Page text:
I woke early the following morning and hurriedly dressed before quietly slipping from my room and making my way to the kitchen. I found one of the baskets that our chef used to gather herbs and placed it on the table. After rifling through the pantry and our other stores of food I selected a number of my favorite things and carefully arranged them one after the other in the basket.
Once I was satisfied with my cache I collected my coat and shoes then stepped out into the dewy morning air. The world was just waking it seemed as I strode down the path towards the farmhouses. We hadn’t made any formal plans but I promised Gabriel that I would come see him and I knew I needed to get up and out before my brothers or they would be sure to ruin any opportunity I would have had at any other time during the day.
I wasn’t sure which house was his so when I finally came to the first of the farmhouses I turned and made my way towards the barn where we had met just a dozen or so hours beforehand. The barn door was open so I walked in and there was Gabriel, sitting on the steps leading up to the loft, a book in hand and a long, thin straw protruding from his lips.
He was so engrossed with whatever it was he was reading that he didn’t hear me come in. I unwittingly watched him for a moment as I was overcome with shyness and unsure how to announce myself. A lock of his hair fell into his eyes and when he brushed it aside he caught sight of me standing in the doorway smiling at him.
He put the book on one of the steps and hopped down, “Vivienne, you came!” his face was alight with happiness.
“Oui, I promised, Je n’ai pas?”
“It’s early. I didn’t expect you so soon,” he took my hands and smiled down into my eyes.
“But you were waiting for me?”
“What makes you so sure?” he teased.
Suddenly I wasn’t so sure and I looked away completely embarrassed by my assumption. He let go of one of my hands and lifted the other over my head and twirled me around, “I am teasing! Of course I was waiting for you. I came early just to be sure I wouldn’t miss you!” I was so relieved and when we were facing one another my heart began to race; I could feel it pounding against my chest.
I needed a distraction to compose myself, “What are you reading?” I peered over his shoulder to where he had left his book.
“Les Trois Mousquetaires.”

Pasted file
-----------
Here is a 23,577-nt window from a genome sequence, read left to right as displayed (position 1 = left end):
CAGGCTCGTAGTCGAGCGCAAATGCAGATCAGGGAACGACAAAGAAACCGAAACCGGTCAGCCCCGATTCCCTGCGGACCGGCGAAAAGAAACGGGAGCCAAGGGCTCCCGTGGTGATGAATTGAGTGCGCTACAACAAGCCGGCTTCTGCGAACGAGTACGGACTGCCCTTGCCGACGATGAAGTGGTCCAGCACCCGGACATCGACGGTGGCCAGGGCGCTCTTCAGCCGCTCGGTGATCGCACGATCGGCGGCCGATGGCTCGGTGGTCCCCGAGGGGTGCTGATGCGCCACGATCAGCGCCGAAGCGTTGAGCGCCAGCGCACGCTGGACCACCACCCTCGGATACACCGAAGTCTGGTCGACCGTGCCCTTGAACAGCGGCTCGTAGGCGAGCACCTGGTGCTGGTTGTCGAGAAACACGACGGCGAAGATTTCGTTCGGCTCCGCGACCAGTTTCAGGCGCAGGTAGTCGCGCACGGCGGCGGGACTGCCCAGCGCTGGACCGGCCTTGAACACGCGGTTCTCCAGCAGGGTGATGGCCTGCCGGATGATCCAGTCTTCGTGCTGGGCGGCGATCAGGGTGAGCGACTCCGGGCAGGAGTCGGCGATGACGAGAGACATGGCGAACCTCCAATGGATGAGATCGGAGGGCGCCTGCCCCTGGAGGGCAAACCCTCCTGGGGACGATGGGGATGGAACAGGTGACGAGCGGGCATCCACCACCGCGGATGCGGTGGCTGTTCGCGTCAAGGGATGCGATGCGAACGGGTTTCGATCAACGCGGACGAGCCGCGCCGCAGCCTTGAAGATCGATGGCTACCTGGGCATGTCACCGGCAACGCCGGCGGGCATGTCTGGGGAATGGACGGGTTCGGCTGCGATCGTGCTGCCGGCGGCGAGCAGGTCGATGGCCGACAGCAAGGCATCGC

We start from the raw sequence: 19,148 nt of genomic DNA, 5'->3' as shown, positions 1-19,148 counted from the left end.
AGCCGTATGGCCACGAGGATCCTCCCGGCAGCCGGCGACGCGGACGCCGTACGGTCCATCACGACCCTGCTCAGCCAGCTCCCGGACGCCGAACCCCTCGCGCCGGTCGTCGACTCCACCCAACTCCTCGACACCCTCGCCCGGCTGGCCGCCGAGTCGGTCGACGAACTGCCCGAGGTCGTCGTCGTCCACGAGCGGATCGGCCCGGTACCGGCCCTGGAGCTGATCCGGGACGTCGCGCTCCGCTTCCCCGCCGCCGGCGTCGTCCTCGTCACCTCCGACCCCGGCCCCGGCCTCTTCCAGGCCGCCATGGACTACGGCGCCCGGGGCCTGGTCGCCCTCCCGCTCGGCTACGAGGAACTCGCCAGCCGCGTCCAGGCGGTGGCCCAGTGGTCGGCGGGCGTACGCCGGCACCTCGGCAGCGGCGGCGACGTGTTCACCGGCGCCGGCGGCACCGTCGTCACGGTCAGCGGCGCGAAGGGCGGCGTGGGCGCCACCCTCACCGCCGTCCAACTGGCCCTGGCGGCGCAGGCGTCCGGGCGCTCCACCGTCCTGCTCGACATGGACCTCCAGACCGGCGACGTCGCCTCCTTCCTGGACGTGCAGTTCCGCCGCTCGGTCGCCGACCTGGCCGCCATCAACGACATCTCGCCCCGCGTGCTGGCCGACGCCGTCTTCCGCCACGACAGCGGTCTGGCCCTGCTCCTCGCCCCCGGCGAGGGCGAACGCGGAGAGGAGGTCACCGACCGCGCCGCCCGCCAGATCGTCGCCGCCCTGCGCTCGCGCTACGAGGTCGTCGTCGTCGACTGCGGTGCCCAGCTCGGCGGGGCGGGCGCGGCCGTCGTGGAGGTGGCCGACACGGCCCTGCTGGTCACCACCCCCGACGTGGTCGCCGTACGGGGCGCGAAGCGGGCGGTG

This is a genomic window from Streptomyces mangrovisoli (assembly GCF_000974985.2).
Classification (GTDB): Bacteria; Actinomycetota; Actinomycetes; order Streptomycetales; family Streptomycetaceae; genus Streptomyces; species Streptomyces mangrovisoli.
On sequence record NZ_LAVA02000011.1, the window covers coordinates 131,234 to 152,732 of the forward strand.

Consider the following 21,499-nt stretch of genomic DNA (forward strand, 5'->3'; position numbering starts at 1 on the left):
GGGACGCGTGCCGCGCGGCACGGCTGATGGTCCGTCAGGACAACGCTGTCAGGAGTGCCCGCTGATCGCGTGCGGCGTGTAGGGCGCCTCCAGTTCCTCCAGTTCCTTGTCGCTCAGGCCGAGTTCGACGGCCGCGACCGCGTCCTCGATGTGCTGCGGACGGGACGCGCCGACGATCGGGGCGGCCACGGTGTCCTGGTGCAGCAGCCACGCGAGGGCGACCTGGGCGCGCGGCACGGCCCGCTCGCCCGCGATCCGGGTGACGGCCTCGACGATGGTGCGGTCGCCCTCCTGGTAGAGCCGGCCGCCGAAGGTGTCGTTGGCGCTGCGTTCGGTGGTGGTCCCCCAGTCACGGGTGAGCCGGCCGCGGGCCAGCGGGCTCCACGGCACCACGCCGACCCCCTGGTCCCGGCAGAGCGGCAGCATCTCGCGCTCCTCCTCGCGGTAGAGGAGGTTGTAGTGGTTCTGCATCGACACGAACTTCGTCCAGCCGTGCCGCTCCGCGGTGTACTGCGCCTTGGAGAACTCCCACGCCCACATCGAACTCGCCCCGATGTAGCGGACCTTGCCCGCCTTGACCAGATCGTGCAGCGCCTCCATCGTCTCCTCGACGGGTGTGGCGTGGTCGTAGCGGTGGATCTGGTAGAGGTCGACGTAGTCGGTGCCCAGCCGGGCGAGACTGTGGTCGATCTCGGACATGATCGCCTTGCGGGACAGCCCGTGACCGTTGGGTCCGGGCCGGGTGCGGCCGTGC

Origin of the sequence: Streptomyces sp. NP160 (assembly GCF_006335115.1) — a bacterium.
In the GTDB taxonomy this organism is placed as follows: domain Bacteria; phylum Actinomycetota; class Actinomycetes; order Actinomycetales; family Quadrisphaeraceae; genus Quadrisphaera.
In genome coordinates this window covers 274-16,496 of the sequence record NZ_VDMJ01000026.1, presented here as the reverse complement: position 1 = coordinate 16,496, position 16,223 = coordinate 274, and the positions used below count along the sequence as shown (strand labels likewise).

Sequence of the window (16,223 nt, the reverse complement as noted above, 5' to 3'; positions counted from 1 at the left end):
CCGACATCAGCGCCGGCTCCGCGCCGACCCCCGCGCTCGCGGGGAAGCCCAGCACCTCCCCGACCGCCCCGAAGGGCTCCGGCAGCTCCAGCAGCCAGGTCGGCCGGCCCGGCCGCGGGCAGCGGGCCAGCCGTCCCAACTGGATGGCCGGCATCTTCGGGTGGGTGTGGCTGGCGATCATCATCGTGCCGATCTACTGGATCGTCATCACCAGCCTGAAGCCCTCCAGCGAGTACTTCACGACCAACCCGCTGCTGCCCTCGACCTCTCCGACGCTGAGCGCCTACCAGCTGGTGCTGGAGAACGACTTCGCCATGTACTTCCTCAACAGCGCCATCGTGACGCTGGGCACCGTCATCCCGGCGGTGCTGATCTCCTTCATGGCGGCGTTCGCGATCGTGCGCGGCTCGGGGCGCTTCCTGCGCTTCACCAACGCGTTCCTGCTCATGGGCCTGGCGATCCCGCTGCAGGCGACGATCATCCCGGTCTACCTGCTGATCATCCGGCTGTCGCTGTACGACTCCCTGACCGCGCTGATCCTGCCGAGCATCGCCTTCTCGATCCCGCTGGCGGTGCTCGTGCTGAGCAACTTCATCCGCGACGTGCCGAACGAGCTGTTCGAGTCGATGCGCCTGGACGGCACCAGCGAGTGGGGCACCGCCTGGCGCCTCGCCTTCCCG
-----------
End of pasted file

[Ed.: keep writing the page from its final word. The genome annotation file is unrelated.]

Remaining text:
“Dumas,” I nodded, “I have not read it but my brothers,” I regretted bringing them up and spoiling our moment, “have.” I remembered the time they decided to swordplay with some sticks they had found and somehow managed to sharpen to vicious points. One of them had caught me in the temple as I tried to navigate the stairs while they darted after me shouting as they ran “Tous pour un et un pour tous!”The cook had managed to pinch the wound together and plaster it up so I only had a tiny scar but it would always be there to remind me.
I held my tongue and didn’t tell Gabriel the story but he could see that I had some unhappy memory swimming around in my mind and he changed the subject.
“You’ve brought a basket. Are we having a picnic?”
I was swept back to the moment, “Yes, if you like.”
He rifled through my supplies, “Mmm, I think I would like very much. Do you ride, or would you prefer to sit astride with me again?”
I considered the prospect of sharing the saddle with him and having the joy of feeling him close, “I can ride,” the words came bubbling out before I could check them.
He looked disappointed for a brief moment then turned to one of the stables and brought one of the horses out and quickly saddled her. He was about to fetch a second but just then Philippe and Jean burst into the doorway with their slings at the ready. There was no time to think, Gabriel leapt onto the mare's back and reaching down lifted me into the saddle behind him. He kicked the stirrups and mowed my brothers down as they pelted us on our way by.
“Au revoir mes amis!” He called over his shoulder as we darted across the fields towards the vineyards. I could hear the laughter in his voice and the thrill of the moment had me smiling too. “Do you think they will chase us?”
There was no way they would catch us on foot and I really wasn’t sure whether they would bother to saddle their own horses and come after us.
“I don’t know, maybe,” I suggested as I adjusted the basket so that it wasn’t so uncomfortable looped around my arm.
Gabriel slowed our pace, “Well, we will ride in the stream that way they will not know which way we went.”
He turned from the path to the vineyards and headed towards the forest. The stream was tucked several yards beyond the tree line and once we were obstructed by the foliage he backtracked towards the farmhouses. “If your brothers find our trail they will follow it to the stream and imagine us to be moving along it away from them. We can double-back and by the time they realize what we have done it will be too late.”
“Oui, oui,” I exclaimed, “you’re right, I’m sure of it!” and in my excitement I squeezed him tightly. Suddenly I remembered myself and I tried to ease an inch or so away from him.
Gabriel stole a glance over his shoulder at me, “Are you uncomfortable? Would you like to sit in front?”
“No, I think I should stay here, just to be safe, in case my brothers catch up to us.”
“Right,” he nodded.
Neither of us spoke for a number of minutes as we meandered along at an easy pace; the mare picking its way upstream. My mind was a whirlwind and I couldn’t think of anything whatsoever to say. Eventually Gabriel broke away from the stream and brought us into a little clearing. There was a huge, level boulder centered in the middle of it and one or two fallen trees that crisscrossed to the right of where we came in but other than that it was quite unremarkable.